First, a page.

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In this rendering released by Homeplans.com, House of the Week HMAFAPW...

, Associated Press

Show and sell

  • Article by: AMY HOAK
  • MarketWatch
  • September 6, 2012 - 6:44 PM

MAKE YOUR PHOTOS SELL

Here are some tips to get the most out of your listing photos:

Evaluate an agent or broker's current listings and their property photos. If the pictures are blurry, grainy, crooked or poorly composed, you may be better off choosing another agent.

Decide whether the photos would make you want to visit the home. Do they look like they're pulled from a home and garden magazine? Those are the kind of pictures that will appeal to prospective buyers.

How many photos does the agent post with each listing? One photo is not enough, and 30 is too many. The first several photographs in the listing are the most important, and should feature a front shot, main living area, kitchen, master bedroom and master bathroom, as well as perhaps another attractive feature of the home.

Don't plan on shooting your own photos, unless you're a professional photographer. This is a service that the agent should offer you, and an important one at that. Ask the agent for the credentials of the person who would be snapping shots of your home.

Before the photographer does the shoot, present a list of various shots that might be helpful. Perhaps there is a view you love from your patio, for example. That's helpful information for the photographer to know, before he or she gets on site.

Ask to see the photos before they are posted online, and compare them to homes that are similar to yours. If they didn't turn out well, ask for a reshoot with another photographer.

Good pictures are crucial in marketing a home for sale. Just ask Clarissa and Mark Padilla, who were able to get a contract on their Sherman Oaks, Calif., condo unit in less than two weeks -- and at a price they wanted.

Clarissa Padilla attributes the quick sale to the professional photography that marketed the home and was able to lure about 20 to 25 people to an open house the first weekend.

"When we saw the photos, we fell in love with our place all over again," she said. "The colors were so bright, and it made it look fresh and very spacious. It's only 950 square feet. [The pictures] made it look huge."

Most people who have shopped for a home lately understand the impact of quality pictures in marketing materials -- especially when looking at listings online. Ninety-eight percent of home buyers who searched for a home online said that photos were among the most useful features of real-estate websites, according to research from the National Association of Realtors.

And given that highly visual sites such as Pinterest have become so popular lately, pictures are beginning to take on an even greater importance, said Brian Balduf, chairman of VHT, a provider of photography services to agents and brokers, based in the Chicago area.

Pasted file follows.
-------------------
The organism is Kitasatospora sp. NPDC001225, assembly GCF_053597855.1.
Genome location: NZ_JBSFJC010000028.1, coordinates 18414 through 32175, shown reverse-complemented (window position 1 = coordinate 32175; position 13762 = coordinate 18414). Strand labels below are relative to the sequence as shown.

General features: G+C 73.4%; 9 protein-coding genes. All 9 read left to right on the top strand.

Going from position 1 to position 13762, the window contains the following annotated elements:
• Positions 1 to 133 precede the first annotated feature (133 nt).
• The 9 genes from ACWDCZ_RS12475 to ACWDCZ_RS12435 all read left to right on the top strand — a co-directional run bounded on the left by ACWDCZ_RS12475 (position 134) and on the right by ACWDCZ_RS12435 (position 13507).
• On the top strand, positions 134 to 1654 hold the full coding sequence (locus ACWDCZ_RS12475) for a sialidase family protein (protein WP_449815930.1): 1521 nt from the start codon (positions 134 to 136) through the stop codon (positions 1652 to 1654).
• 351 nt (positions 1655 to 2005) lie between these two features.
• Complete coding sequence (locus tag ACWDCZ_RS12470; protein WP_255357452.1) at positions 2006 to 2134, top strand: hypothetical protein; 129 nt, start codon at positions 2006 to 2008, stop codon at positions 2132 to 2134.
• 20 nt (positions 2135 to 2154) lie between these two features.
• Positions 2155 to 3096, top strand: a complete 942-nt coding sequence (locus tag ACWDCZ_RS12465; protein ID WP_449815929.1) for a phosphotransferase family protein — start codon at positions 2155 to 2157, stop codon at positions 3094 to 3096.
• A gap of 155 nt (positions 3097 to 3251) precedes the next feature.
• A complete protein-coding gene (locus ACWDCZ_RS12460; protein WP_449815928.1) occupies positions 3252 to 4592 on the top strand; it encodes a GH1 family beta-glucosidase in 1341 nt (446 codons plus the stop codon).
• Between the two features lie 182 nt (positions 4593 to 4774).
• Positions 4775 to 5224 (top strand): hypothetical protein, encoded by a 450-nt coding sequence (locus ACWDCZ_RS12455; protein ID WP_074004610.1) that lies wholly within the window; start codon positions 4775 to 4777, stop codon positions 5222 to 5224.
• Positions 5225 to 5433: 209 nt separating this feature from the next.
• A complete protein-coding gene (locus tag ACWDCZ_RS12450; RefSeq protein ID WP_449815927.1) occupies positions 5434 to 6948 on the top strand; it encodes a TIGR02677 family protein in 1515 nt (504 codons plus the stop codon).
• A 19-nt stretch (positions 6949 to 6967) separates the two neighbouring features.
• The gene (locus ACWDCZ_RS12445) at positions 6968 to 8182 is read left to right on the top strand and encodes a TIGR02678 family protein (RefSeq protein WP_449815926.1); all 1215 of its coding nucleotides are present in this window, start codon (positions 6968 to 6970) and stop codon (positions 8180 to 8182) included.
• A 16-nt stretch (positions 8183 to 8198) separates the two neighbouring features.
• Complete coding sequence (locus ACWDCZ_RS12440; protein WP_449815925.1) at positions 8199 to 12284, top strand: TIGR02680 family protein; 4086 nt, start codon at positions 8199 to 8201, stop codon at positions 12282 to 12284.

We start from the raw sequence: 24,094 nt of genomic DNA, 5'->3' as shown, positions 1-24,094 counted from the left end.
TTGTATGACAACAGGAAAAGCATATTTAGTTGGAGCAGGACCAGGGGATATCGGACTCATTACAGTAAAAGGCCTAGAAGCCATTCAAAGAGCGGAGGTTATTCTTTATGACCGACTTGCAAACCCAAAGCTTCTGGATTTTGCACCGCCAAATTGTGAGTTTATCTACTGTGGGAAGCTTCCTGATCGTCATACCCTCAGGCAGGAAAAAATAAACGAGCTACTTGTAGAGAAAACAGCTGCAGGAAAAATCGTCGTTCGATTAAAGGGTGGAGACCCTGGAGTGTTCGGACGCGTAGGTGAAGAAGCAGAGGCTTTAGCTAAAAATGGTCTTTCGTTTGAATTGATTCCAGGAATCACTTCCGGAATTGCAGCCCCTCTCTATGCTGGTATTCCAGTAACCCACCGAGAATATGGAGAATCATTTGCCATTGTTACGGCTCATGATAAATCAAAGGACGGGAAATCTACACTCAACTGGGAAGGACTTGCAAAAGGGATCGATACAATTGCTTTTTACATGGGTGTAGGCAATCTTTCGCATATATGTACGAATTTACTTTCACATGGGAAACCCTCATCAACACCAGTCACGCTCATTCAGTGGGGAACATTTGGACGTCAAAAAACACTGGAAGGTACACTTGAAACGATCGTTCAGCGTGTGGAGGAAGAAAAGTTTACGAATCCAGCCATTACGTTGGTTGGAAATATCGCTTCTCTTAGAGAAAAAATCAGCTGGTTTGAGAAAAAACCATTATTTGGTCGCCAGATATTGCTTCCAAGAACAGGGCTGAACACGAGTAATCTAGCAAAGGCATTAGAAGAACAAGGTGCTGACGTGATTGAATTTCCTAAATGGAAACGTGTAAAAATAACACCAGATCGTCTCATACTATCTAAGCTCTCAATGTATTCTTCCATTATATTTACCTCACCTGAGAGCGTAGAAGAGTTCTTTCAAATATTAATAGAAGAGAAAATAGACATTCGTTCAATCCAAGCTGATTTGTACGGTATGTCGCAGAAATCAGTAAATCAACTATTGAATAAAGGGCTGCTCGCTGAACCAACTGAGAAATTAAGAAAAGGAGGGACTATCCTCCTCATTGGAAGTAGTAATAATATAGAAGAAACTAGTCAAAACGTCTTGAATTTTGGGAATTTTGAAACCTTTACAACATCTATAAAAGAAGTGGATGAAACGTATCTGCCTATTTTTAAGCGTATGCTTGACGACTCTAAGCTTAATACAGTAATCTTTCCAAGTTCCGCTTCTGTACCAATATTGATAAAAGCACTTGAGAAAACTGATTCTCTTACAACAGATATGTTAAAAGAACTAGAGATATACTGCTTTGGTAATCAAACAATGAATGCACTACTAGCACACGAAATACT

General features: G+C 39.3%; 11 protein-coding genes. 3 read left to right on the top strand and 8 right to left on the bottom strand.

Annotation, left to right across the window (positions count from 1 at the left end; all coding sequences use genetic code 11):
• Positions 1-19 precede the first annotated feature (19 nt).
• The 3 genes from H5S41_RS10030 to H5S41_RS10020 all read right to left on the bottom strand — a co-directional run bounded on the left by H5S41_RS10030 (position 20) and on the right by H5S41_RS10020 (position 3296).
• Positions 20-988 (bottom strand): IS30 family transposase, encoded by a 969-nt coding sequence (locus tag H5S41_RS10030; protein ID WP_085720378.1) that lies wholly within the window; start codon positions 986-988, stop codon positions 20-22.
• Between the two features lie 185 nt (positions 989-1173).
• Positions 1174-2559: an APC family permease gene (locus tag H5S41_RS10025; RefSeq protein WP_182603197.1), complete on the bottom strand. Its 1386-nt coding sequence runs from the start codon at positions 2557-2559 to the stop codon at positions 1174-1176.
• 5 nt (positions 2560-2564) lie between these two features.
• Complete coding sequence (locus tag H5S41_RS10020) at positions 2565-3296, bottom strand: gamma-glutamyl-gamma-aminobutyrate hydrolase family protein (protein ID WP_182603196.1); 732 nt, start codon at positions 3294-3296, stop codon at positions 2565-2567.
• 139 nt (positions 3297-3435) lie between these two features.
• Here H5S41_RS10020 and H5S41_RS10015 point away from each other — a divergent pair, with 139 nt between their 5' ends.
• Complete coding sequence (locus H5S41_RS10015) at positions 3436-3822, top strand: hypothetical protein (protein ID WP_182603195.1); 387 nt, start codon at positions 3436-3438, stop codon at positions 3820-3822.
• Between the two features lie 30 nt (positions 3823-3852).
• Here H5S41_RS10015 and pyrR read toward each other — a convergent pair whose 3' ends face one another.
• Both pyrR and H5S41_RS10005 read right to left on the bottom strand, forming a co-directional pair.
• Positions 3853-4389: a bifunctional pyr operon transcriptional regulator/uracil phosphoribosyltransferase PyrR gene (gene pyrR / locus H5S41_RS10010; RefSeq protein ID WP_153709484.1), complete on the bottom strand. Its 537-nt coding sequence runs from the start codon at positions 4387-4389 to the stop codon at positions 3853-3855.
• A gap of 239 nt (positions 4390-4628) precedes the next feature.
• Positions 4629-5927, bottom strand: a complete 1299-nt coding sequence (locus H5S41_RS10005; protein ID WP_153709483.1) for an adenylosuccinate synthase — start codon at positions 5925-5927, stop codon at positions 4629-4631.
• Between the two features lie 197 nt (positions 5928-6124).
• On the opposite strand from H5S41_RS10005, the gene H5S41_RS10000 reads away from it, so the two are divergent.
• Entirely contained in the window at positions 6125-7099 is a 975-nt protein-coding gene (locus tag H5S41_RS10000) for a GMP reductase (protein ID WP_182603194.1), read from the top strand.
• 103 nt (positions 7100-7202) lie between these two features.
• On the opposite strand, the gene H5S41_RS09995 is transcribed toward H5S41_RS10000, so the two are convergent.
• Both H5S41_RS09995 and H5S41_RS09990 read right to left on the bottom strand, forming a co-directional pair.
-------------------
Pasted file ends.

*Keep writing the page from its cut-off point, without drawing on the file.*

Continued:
"Photography is at the center of all your marketing," Balduf said. "It's not just documenting that there is a house for sale. You want people to say 'What a house,'" and be motivated enough to take action, he said.

Listings with photos taken by professionals have about 61 percent more views than other homes -- and that's across all price tiers, according to research from Redfin, a real estate brokerage.

"When people are searching for homes, they search by price range, location, bed and bath. But then once they have the list, the visual piece becomes a larger and more important part of the decision," said Jani Strand, spokeswoman for Redfin. "Photos are the first impression, and can generate interest and excitement, which leads to good offers."

In fact, Redfin believes so much in the power of professional photography that it has been paying for their clients' professional pictures since 2008, Strand said. Redfin also is in the process of revamping its website, and larger photos are a predominant new feature, she added.

Of course, some real estate agents have become pretty good at taking photos on their own. By using a wide-angle lens, a tripod and making sure that the rooms have the best possible lighting, even nonprofessionals can get decent-looking pictures, Balduf said. But while you might not need the most sophisticated camera on the market, agents shouldn't even attempt to shoot photos using a cellphone, he added.

It's important for sellers to evaluate the quality of the photos that an agent typically posts with listings before even hiring someone to sell their home.

"Personally, I think that homeowners aren't as demanding as they should be because they never write a check to the agent -- it all comes out at closing," Balduf said. People should be more particular, demanding quality pictures to market the home, he said.

Clarissa Padilla said that a condo unit in the same building, and comparable to hers, sat on the market for five or six months before her home was listed. But the photos of the other unit weren't taken by a professional.

Meanwhile, some of the prospective buyers who walked through their home thought that theirs was a staged model home. The Padillas had multiple offers right away.

"We were so proud of the photos; we showed our parents, we showed everybody," she said. "We kept a brochure for a souvenir."

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